On the Bench
The following measurements are with one
channel driven into 200 kOhms, using the XLR balanced output.
At 1 kHz and 2 volts output, THD+N was 0.01%,
which is well within spec. Signal-to-Noise was 86 dB, better than spec.
IMD, using 60 Hz and 2 kHz sine waves, was
0.005% at 2 volts output.
At 5 volts output, IMD was even less, at
THD+N vs. Frequency for 2 volts and 5 volts
output was 0.01% and 0.005% pretty much flat across the audible band, which
translates to a very neutral sound. This
is top notch performance.
THD+N vs. Output indicates that the L2 can
deliver a huge amount of voltage. This is with just one channel being
driven, but nevertheless, two channels will still be able to deliver lots of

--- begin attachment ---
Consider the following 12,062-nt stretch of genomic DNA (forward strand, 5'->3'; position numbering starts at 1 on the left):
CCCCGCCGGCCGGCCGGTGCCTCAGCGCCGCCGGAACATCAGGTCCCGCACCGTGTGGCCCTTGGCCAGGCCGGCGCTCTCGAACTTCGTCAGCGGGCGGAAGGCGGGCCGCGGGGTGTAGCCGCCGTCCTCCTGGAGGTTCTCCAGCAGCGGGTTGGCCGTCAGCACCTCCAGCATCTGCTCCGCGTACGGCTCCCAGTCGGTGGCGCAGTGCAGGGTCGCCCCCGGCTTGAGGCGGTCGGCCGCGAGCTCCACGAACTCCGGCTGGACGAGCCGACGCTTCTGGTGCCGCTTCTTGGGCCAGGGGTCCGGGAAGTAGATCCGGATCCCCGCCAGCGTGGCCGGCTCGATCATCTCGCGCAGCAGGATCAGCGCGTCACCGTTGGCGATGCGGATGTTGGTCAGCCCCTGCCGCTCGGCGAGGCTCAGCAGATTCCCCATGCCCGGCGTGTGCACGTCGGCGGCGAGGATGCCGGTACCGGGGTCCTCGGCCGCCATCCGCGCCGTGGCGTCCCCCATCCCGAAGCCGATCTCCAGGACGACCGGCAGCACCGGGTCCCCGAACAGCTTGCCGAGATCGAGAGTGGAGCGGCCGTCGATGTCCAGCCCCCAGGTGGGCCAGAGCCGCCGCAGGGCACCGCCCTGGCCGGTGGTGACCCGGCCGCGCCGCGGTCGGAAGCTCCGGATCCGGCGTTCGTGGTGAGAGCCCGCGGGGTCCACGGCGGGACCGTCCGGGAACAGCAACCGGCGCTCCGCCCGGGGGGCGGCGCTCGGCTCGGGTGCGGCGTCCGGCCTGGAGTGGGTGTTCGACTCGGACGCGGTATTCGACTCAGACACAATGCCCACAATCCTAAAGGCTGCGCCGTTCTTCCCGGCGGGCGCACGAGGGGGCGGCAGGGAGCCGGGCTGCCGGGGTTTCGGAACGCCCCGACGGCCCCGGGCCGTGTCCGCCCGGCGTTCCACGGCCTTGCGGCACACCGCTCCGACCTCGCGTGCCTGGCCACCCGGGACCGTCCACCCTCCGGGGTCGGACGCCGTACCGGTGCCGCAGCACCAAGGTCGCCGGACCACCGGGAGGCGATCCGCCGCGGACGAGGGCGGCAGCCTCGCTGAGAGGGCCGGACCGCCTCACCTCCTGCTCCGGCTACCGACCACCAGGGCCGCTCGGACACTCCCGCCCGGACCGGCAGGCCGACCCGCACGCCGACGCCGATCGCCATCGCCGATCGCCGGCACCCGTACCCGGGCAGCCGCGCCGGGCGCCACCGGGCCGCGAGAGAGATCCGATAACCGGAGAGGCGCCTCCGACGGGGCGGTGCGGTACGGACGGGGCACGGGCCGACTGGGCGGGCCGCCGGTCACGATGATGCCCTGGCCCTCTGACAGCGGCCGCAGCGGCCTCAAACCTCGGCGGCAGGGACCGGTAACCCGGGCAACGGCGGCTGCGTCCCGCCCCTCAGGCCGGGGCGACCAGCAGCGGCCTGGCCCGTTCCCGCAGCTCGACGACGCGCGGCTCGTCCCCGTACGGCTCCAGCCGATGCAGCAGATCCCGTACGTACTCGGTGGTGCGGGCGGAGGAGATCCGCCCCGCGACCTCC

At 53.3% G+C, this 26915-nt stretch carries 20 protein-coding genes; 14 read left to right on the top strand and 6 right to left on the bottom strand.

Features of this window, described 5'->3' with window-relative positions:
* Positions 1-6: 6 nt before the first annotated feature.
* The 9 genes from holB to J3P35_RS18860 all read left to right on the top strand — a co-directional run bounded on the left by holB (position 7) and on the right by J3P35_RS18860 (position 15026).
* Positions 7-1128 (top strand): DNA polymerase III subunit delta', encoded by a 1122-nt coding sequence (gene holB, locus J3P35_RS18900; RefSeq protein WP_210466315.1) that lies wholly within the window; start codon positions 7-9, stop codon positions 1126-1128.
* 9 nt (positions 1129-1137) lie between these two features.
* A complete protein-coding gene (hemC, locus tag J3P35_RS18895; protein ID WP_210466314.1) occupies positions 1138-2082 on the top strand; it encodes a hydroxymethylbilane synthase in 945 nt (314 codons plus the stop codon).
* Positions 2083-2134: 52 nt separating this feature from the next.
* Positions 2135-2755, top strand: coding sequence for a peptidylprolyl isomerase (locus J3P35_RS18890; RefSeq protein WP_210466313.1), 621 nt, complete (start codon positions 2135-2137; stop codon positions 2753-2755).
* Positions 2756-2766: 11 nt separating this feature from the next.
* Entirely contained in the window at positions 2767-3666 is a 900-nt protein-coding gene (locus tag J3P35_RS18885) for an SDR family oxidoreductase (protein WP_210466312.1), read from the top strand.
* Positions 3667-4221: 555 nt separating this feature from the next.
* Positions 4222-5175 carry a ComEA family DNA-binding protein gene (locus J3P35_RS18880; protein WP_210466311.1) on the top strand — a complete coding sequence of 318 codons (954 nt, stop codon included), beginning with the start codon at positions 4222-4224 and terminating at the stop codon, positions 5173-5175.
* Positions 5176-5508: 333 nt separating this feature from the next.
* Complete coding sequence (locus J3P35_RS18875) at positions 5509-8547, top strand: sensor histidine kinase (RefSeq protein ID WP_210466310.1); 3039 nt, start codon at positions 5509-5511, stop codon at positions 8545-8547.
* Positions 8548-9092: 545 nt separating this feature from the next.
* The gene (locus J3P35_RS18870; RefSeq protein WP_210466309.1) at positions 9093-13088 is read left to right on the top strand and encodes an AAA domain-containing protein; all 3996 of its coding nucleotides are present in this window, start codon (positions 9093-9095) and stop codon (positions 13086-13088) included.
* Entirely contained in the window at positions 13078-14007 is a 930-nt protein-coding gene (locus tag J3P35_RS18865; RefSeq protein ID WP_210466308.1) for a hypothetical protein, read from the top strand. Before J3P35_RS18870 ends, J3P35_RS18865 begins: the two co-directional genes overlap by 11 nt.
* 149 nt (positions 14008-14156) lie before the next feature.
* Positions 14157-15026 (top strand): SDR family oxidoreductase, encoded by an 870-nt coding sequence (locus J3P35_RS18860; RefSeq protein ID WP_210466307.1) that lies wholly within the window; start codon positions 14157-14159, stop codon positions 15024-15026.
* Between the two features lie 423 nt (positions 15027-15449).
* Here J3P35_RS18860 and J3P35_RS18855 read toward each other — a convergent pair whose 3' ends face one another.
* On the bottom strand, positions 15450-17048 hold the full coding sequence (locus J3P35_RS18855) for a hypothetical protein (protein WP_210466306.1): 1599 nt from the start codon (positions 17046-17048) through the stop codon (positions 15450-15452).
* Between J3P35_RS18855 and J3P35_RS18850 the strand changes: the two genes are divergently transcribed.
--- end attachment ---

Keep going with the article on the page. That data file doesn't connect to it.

juice. Notice that with the RCA unbalanced output, the lowest distortion is
at 2 volts, while with the XLR balanced output, the lowest distortion is at
15 volts. From 10 mV to 2 volts, the RCA output has about 25% less
distortion than with the XLR output.
This kind of power will ensure that every bit of detail in the music
reaches your power amplifiers. That includes any large transient peak, which translates to a fantastic dynamic range.
The measured frequency response was 10 Hz to
200 kHz ± 1 dB.
I can see why Lamm Industries has not changed
the design of the L2 Reference Preamplifier over the years of its life. There is no reason to alter
any part of the product. It is superb. What other adjective is there to
- John E. Johnson, Jr. -